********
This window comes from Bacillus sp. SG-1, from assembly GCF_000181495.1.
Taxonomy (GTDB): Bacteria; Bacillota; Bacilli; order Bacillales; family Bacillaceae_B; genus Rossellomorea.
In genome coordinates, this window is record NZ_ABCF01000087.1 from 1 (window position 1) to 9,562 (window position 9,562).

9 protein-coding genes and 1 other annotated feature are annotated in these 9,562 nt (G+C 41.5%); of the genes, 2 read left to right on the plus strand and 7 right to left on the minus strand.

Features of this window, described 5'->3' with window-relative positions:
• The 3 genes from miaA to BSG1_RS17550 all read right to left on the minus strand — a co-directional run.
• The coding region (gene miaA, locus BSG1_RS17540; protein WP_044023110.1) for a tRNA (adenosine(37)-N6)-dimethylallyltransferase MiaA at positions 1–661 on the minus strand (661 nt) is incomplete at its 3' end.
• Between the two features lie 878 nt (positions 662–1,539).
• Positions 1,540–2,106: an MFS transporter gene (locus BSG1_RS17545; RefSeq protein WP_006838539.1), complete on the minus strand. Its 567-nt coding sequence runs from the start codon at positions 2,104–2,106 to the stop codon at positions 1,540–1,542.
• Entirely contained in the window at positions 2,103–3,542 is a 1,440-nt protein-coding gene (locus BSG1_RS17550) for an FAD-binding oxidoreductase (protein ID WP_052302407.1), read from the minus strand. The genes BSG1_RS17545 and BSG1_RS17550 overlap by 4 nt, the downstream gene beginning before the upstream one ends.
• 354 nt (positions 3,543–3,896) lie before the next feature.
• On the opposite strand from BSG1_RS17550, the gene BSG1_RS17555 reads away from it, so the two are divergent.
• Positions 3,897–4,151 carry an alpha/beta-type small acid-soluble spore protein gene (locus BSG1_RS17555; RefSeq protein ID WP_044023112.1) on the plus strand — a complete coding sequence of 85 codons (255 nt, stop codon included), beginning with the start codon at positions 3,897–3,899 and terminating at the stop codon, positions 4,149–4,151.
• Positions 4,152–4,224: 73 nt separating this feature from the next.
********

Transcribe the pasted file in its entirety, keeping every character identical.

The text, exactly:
This window comes from Bacillus sp. SG-1, from assembly GCF_000181495.1.
Taxonomy (GTDB): Bacteria; Bacillota; Bacilli; order Bacillales; family Bacillaceae_B; genus Rossellomorea.
In genome coordinates, this window is record NZ_ABCF01000087.1 from 1 (window position 1) to 9,562 (window position 9,562).

9 protein-coding genes and 1 other annotated feature are annotated in these 9,562 nt (G+C 41.5%); of the genes, 2 read left to right on the plus strand and 7 right to left on the minus strand.

Features of this window, described 5'->3' with window-relative positions:
• The 3 genes from miaA to BSG1_RS17550 all read right to left on the minus strand — a co-directional run.
• The coding region (gene miaA, locus BSG1_RS17540; protein WP_044023110.1) for a tRNA (adenosine(37)-N6)-dimethylallyltransferase MiaA at positions 1–661 on the minus strand (661 nt) is incomplete at its 3' end.
• Between the two features lie 878 nt (positions 662–1,539).
• Positions 1,540–2,106: an MFS transporter gene (locus BSG1_RS17545; RefSeq protein WP_006838539.1), complete on the minus strand. Its 567-nt coding sequence runs from the start codon at positions 2,104–2,106 to the stop codon at positions 1,540–1,542.
• Entirely contained in the window at positions 2,103–3,542 is a 1,440-nt protein-coding gene (locus BSG1_RS17550) for an FAD-binding oxidoreductase (protein ID WP_052302407.1), read from the minus strand. The genes BSG1_RS17545 and BSG1_RS17550 overlap by 4 nt, the downstream gene beginning before the upstream one ends.
• 354 nt (positions 3,543–3,896) lie before the next feature.
• On the opposite strand from BSG1_RS17550, the gene BSG1_RS17555 reads away from it, so the two are divergent.
• Positions 3,897–4,151 carry an alpha/beta-type small acid-soluble spore protein gene (locus BSG1_RS17555; RefSeq protein ID WP_044023112.1) on the plus strand — a complete coding sequence of 85 codons (255 nt, stop codon included), beginning with the start codon at positions 3,897–3,899 and terminating at the stop codon, positions 4,149–4,151.
• Positions 4,152–4,224: 73 nt separating this feature from the next.